Journal prompt: Write about your greatest fear.

I thought this would be a really easy topic to discuss, but it turns out it’s really hard to write about something as abstract as an intangible fear.

I like to say I don’t get scared easily. And I don’t, just not at scary movies. I am, like many people, afraid of heights. I tend to panic, and avoid even short ladders for fear of falling to my premature death. My greatest fear is to be rejected. I’m sure we all deal with being afraid people will say no. For me, though, it’s paralyzing.

The roots of my seemingly irrational fear spring from my childhood, especially my teen years, when, instead of being cared for and nurtured by my parents, I was essentially kicked out to find a way to live on my own by my then stepmom. My father didn’t step in at the time. He really couldn’t have then. He was dealing with his own personal crises when I was in my mid-teens, but it didn’t remove the sting from his actions and, ultimately, his inaction when I moved out.

I went to live with my dad’s sister and her husband. It was a tumultuous six months, and by the end of the brief period I stayed with them, I had to deal with being rejected yet again by people who were supposed to love me.

After that, I went to live with someone who isn’t remotely related by blood, but with whom I share a kinship stronger than blood.

Even with the reassurance that there are good people in this world, I deal with a fear of being rejected. Like any fear, it plagues my mind with a series of negative what-ifs. So many times you hear people say, “The worst that could happen is they could say no.” But often, when I hear those words, my mind goes numb, and I flee to a refuge. I hide from facing the reality that people will, indeed, say no.

More recently, I have learned to push past this, and it’s produced some of my best moments. I’ve discovered that when I fear rejection the most, the better the idea—and the more rewarding it is when the idea isn’t rejected. Even when the idea is rejected, it’s fine. I can make a new idea for the task at hand. In fact, the idea may not be the best for that problem; I can perhaps apply it to another problem—or better yet, synthesize it into future thinking to help make future ideas stronger and more awesome.

Yes, it is irrational, but learning to live with it, not letting it take over is the most important part about fear.

I must not fear.
Fear is the mind-killer.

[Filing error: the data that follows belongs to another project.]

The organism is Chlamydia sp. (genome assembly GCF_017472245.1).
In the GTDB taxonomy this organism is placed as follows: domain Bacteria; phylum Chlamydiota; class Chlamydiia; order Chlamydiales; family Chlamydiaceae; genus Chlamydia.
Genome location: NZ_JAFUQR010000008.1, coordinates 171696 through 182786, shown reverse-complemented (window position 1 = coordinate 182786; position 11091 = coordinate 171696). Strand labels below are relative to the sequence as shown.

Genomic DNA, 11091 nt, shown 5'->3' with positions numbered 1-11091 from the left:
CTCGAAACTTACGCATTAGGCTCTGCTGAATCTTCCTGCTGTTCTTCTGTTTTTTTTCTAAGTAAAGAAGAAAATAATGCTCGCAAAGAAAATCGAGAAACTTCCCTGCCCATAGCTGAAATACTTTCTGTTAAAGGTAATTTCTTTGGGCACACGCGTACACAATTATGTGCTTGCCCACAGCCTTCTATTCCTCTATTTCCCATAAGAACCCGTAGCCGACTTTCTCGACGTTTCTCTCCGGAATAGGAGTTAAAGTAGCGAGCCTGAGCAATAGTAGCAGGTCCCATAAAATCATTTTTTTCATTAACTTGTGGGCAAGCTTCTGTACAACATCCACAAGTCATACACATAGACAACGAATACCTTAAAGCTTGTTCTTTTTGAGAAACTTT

Fear is the little-death that brings total obliteration.
I will face my fear.
I will permit it to pass over me and through me.
And when it has gone past I will turn the inner eye to see its path.
Where the fear has gone there will be nothing.
Only I will remain.
—Bene Gesserit litany against fear, Frank Herbert, Dune


Journal prompt: How do rainy days make you feel?

Growing up in Redding, California, I don’t recall a lot of rain. I remember it being very cold in the winter sometimes, but never did it snow. When it did rain, I remember waking to a wet ground, but there were never any downpours during waking hours, at least not that I can remember. We moved to Portland, Oregon, when I was 9 years old, and the climate in Portland is vastly different from Redding, which is almost desertlike in its lack of constant precipitation. I have come to appreciate the rain. But there are different kinds of rainy days, making this question, ‘How do rainy days make you feel?’ fairly difficult to answer singularly.

If the day is generally gray and dark with heavy showers, it can feel oppressive and depressing. Heavy rain, though, can be soothing. Letting the large raindrops drumming a rooftop with their chaotic rhythm wash over your senses can be uplifting and cleansing. The quiet moment that you have, where nature and human intervention communicate, letting you know that you are warm and dry in the shelter of your home is comforting. But when the downpour happens and you’re caught out in it without an umbrella—even with an umbrella since shoes usually get soaked—it reminds you that you are a small being caught up in the chaos of the world.

Then there are days that are dark and gray, but it only ever gets weakly misty. Those kinds of days are more annoying, since I often just want it to rain and get it over with. It’s like the purgatory of rainy days.